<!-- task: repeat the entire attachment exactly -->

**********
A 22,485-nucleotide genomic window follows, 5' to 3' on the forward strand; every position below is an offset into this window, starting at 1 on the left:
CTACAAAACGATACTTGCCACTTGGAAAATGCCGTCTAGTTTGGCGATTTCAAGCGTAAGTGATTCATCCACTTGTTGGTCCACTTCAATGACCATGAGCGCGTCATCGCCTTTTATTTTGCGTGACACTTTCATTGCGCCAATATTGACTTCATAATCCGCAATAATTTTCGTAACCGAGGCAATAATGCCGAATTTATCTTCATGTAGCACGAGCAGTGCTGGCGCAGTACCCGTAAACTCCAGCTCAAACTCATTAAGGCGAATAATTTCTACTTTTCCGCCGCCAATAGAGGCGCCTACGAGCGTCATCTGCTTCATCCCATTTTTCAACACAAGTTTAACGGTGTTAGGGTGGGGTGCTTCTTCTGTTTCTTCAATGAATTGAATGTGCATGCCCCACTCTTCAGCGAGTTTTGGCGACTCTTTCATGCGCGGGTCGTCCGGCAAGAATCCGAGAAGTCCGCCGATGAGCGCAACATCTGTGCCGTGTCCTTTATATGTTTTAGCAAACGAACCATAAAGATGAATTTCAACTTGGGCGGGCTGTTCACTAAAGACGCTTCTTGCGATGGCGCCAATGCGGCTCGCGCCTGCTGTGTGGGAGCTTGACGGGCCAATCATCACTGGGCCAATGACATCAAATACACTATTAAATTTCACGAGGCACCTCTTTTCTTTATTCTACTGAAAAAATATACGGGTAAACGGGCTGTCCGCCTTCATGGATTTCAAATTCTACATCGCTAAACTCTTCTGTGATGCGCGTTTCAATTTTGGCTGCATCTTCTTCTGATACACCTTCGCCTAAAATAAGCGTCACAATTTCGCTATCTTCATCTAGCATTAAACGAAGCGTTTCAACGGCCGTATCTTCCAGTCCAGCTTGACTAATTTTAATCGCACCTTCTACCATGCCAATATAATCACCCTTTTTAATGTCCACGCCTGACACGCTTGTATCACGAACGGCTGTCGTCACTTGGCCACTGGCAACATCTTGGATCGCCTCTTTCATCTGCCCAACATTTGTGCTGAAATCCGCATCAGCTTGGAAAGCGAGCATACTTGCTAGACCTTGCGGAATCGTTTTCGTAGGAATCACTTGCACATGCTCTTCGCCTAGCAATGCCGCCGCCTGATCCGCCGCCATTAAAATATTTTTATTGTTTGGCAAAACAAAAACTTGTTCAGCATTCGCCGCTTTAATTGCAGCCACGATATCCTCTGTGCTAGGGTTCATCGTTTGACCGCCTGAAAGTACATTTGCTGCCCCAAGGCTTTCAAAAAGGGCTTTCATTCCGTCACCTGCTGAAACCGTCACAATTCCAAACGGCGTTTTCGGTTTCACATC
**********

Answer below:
A 22,485-nucleotide genomic window follows, 5' to 3' on the forward strand; every position below is an offset into this window, starting at 1 on the left:
CTACAAAACGATACTTGCCACTTGGAAAATGCCGTCTAGTTTGGCGATTTCAAGCGTAAGTGATTCATCCACTTGTTGGTCCACTTCAATGACCATGAGCGCGTCATCGCCTTTTATTTTGCGTGACACTTTCATTGCGCCAATATTGACTTCATAATCCGCAATAATTTTCGTAACCGAGGCAATAATGCCGAATTTATCTTCATGTAGCACGAGCAGTGCTGGCGCAGTACCCGTAAACTCCAGCTCAAACTCATTAAGGCGAATAATTTCTACTTTTCCGCCGCCAATAGAGGCGCCTACGAGCGTCATCTGCTTCATCCCATTTTTCAACACAAGTTTAACGGTGTTAGGGTGGGGTGCTTCTTCTGTTTCTTCAATGAATTGAATGTGCATGCCCCACTCTTCAGCGAGTTTTGGCGACTCTTTCATGCGCGGGTCGTCCGGCAAGAATCCGAGAAGTCCGCCGATGAGCGCAACATCTGTGCCGTGTCCTTTATATGTTTTAGCAAACGAACCATAAAGATGAATTTCAACTTGGGCGGGCTGTTCACTAAAGACGCTTCTTGCGATGGCGCCAATGCGGCTCGCGCCTGCTGTGTGGGAGCTTGACGGGCCAATCATCACTGGGCCAATGACATCAAATACACTATTAAATTTCACGAGGCACCTCTTTTCTTTATTCTACTGAAAAAATATACGGGTAAACGGGCTGTCCGCCTTCATGGATTTCAAATTCTACATCGCTAAACTCTTCTGTGATGCGCGTTTCAATTTTGGCTGCATCTTCTTCTGATACACCTTCGCCTAAAATAAGCGTCACAATTTCGCTATCTTCATCTAGCATTAAACGAAGCGTTTCAACGGCCGTATCTTCCAGTCCAGCTTGACTAATTTTAATCGCACCTTCTACCATGCCAATATAATCACCCTTTTTAATGTCCACGCCTGACACGCTTGTATCACGAACGGCTGTCGTCACTTGGCCACTGGCAACATCTTGGATCGCCTCTTTCATCTGCCCAACATTTGTGCTGAAATCCGCATCAGCTTGGAAAGCGAGCATACTTGCTAGACCTTGCGGAATCGTTTTCGTAGGAATCACTTGCACATGCTCTTCGCCTAGCAATGCCGCCGCCTGATCCGCCGCCATTAAAATATTTTTATTGTTTGGCAAAACAAAAACTTGTTCAGCATTCGCCGCTTTAATTGCAGCCACGATATCCTCTGTGCTAGGGTTCATCGTTTGACCGCCTGAAAGTACATTTGCTGCCCCAAGGCTTTCAAAAAGGGCTTTCATTCCGTCACCTGCTGAAACCGTCACAATTCCAAACGGCGTTTTCGGTTTCACATC